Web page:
3S.IMP and 3PL.IMP is the same, they get used very extensively and, I assume, sometimes aren't really decipherable and distinguishable of a certain subclause, since the form is the same ("lai" + "3.PRS.IND"). In these cases, I guess, the difference would be semantic, not sintactic. (I really hope, I'm using all the terms right Smile )
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eldin raigmore
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PostPosted: Sat Jul 24, 2010 6:49 pm    Post subject: Reply with quote

Kiri wrote:
eldin raigmore wrote:
Are 3.SG.IMP and 3.PL.IMP different in Latvian?
1PL.IMP has two forms (which double as 1.PRS.IND and 1.FUT.IND respectively)
2S.IMP is the same as indicative, whereas 2PL.IMP is a completely different form and gets mixed up with 2PL.PRS.IND quite a lot, by the way.
3S.IMP and 3PL.IMP is the same, they get used very extensively and, I assume, sometimes aren't really decipherable and distinguishable of a certain subclause, since the form is the same ("lai" + "3.PRS.IND").
Thanks!

Kiri wrote:
In these cases, I guess, the difference would be semantic, not sintactic. (I really hope, I'm using all the terms right Smile )
You used "semantic" right -- it refers to a difference in meaning.
You misspelled "syntactic".
My guess is that you may (or may not) have also misused it; that depends on whether "lai" is an independent word or is a prefix.
"Syntax" is about how complete words, that are independent of each other morphologically, are tied together into a phrase or clause.
"Morphology" OTOH is about how words are changed to communicate grammatical information; this may be by ablaut or mutation, or by adding morphemes, possibly among other means.
If I understand right the "lai + "3.PRSNT.INDIC" is all one word? If so, you meant "semantic, not morphological".
But if "lai" is an auxiliary word, not a prefix, then you really did mean "semantic, not syntactic".
Could you enlighten me?
Thanks.
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Kiri



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PostPosted: Sun Jul 25, 2010 8:14 pm    Post subject: Reply with quote

Oh, the misspellings...

"lai" is an auxiliary, so I guess I used the terms correctly Smile Or not Very Happy

Lai viņš raksta!
Let him write!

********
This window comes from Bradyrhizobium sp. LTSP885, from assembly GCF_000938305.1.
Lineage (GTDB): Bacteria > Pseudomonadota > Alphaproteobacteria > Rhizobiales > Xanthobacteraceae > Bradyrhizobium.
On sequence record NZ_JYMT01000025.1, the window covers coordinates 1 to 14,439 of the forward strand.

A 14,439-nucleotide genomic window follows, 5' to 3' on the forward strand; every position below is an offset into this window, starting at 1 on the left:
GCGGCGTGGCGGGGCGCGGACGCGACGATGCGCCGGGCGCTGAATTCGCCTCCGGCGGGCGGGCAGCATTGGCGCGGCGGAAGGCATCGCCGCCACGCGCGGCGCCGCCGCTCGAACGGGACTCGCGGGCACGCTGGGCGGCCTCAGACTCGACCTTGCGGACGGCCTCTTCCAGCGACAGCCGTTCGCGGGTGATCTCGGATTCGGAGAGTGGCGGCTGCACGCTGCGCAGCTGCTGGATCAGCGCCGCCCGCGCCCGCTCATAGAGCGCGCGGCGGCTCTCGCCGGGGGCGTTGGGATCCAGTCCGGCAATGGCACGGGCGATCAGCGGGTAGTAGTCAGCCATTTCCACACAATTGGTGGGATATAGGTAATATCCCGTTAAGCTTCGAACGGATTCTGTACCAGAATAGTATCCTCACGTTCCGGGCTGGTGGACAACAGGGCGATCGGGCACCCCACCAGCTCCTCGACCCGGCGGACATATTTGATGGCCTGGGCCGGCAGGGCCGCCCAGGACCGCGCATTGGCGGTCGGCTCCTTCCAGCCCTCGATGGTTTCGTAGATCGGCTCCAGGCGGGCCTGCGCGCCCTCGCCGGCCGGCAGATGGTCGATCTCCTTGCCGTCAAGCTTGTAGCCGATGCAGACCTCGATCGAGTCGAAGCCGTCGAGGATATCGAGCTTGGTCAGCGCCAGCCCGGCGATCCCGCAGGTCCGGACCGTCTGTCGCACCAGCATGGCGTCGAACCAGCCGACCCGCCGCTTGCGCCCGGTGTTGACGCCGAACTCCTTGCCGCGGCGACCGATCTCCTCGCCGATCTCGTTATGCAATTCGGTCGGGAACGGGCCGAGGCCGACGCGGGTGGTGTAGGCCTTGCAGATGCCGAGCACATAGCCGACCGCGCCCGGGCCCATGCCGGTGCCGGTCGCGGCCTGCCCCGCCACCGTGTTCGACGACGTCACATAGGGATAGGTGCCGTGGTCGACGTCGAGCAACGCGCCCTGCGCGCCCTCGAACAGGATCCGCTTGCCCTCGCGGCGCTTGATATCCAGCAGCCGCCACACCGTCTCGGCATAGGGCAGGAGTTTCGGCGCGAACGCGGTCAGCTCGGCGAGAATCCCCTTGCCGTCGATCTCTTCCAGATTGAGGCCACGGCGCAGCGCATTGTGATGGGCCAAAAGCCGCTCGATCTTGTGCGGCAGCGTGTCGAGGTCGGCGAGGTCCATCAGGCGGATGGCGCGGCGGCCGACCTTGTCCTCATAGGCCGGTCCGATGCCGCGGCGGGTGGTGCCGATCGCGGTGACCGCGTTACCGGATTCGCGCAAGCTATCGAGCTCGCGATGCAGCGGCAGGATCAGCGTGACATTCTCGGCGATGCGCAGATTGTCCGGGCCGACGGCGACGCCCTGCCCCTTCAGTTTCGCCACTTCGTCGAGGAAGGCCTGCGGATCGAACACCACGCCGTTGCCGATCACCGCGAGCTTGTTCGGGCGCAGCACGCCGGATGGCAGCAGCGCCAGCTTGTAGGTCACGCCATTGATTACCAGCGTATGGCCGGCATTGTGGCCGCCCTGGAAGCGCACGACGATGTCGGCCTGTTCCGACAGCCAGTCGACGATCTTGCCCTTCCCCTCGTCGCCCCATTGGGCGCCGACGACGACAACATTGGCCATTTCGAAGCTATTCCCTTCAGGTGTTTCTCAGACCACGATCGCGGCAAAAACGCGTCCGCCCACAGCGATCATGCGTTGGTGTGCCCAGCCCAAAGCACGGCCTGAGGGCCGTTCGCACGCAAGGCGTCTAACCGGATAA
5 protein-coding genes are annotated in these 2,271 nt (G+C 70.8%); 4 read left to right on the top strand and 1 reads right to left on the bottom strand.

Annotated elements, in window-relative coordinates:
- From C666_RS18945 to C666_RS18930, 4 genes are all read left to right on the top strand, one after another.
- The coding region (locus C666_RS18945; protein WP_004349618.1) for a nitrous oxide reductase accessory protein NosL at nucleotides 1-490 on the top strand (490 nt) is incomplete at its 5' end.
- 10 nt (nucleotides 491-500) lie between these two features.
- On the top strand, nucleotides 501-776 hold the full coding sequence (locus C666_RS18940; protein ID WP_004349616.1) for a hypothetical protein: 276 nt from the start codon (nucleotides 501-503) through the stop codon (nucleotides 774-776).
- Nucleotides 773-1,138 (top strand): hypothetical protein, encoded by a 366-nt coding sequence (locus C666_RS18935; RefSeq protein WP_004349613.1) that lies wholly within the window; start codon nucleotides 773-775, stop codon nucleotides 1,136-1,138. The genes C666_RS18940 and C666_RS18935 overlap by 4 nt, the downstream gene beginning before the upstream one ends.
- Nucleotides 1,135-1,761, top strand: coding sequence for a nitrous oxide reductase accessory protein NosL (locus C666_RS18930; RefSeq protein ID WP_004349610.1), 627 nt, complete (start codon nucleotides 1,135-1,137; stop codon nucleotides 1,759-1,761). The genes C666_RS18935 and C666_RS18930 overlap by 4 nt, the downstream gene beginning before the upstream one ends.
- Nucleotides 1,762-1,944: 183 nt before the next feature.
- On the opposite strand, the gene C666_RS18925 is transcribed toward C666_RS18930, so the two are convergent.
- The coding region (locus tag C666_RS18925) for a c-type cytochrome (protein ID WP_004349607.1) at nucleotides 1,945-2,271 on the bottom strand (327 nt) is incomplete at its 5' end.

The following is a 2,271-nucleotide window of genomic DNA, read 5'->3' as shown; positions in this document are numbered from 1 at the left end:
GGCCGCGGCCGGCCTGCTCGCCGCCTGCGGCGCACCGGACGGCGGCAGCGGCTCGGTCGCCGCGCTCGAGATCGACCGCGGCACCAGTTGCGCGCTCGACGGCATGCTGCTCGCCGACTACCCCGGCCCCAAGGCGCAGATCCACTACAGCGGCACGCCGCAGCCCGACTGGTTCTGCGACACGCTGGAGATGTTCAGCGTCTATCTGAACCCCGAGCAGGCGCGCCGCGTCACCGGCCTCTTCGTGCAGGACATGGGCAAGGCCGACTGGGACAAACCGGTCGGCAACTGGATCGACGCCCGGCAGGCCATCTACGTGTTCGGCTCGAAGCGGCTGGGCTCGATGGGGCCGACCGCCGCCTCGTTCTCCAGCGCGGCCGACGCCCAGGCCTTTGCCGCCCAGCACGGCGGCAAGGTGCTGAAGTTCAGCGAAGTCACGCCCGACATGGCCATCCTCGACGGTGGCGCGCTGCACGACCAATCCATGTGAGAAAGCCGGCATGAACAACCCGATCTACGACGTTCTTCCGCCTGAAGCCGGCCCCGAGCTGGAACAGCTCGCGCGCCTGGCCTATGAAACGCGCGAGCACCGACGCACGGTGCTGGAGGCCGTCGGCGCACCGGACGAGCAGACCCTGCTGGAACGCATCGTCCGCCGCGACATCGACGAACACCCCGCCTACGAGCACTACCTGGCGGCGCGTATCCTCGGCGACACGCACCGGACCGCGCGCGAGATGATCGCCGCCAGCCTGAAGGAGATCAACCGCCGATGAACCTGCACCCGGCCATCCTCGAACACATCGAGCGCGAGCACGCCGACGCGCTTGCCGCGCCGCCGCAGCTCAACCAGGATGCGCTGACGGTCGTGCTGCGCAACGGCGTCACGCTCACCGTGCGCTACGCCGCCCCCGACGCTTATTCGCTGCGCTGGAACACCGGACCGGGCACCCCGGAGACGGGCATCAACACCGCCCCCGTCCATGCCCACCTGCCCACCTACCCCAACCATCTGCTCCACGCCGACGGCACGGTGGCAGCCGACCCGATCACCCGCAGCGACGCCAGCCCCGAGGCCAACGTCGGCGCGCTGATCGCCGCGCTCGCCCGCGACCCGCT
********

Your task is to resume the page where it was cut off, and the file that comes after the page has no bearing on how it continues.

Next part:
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eldin raigmore
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PostPosted: Mon Jul 26, 2010 5:10 pm    Post subject: Reply with quote

Kiri wrote:
"lai" is an auxiliary, so I guess I used the terms correctly :) Or not :D
Lai viņš raksta!
Let him write!
Looks like you did mean "syntactically" rather than "morphologically"; so, it looks like you did use the terms correctly.

BTW being able to tell us what your language actually does is more important than using the "right" terms to call what it does. It's just that the "right terms" often help or speed up that telling. (But sometimes they don't, if the language is too weird for the commonly-used terminology; which could be a good thing, if that's what you wanted.)
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Aeetlrcreejl



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PostPosted: Wed Jul 28, 2010 8:38 pm    Post subject: Reply with quote

I believe Azeri has a 3rd person imperative.
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LingoDingo
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PostPosted: Sat Mar 10, 2012 2:14 am    Post subject: Reply with quote

Aalmok:

.reenarai;kareu.
.reenarai;žeteu.
.a hežafeu mo.

.reenarai;šuumeu.
.reenarai;yusteu.
.a hesoňkeu mo.

to.need-HYP-3.SG.PRS to.attack-1S.IMP
to.need-HYP-3.SG.PRS to.flee-1S.IMP
but PFV-to.burn-1S.IMP NEG

to.need-HYP-3.SG.PRS to.fly-1S.IMP
to.need-HYP-3.SG.PRS to.fall-1S.IMP
but PFV-to.fade-1S.IMP NEG

Yes, Aalmok does have a first-person singular imperative. I admit that I speak to myself in a complicated enough fashion that that form would actually make sense (to distinguish imaginary audiences from actually talking to self). But this and the first-person plural exclusive commands serve a different purpose in conversation as a sort of disparaging way to show that you wont talk to someone. E.g. if you were mad at someone you could say “iħseu” as meaning something along the lines “I'm just going to leave now”. They same concept applies to the first-person plural exclusive imperative.

Another thing about the phrasing of the above sentence. In Aalmok, for if-then clauses, one simply neglects both if and then and shows the implication of the clauses by using the hypothetical mood for the protasis and the indicative mood for the apodosis. I don't know why I had done that the first time. But I liked it, so I stuck with it.
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Kiri



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PostPosted: Thu Jan 31, 2013 7:59 pm    Post subject: Reply with quote

Kiri wrote:
eldin raigmore wrote:

Kiri wrote:
On the other hand, Latvian has 3.IMP, if that's interesting or revelant to anyone Very Happy
I've already expressed interest; I'd better let someone else judge relevance.

Are 3.SG.IMP and 3.PL.IMP different in Latvian?


3S.IMP and 3PL.IMP is the same


I know it's necromancing, but I think I never said it clearly that in Latvian 3S and 3PL is always the same, there is no grammatical distinction between the two, as far as the verb goes.

And, so that this is not just spam, the same thing in Italian (however crappy):

Italian
Se bisogna – attaccare.
Se bisogna – fuggire.
Ma non bruciare.

Se bisogna – volare.
Se bisogna – cadere.
Ma non spegnersi.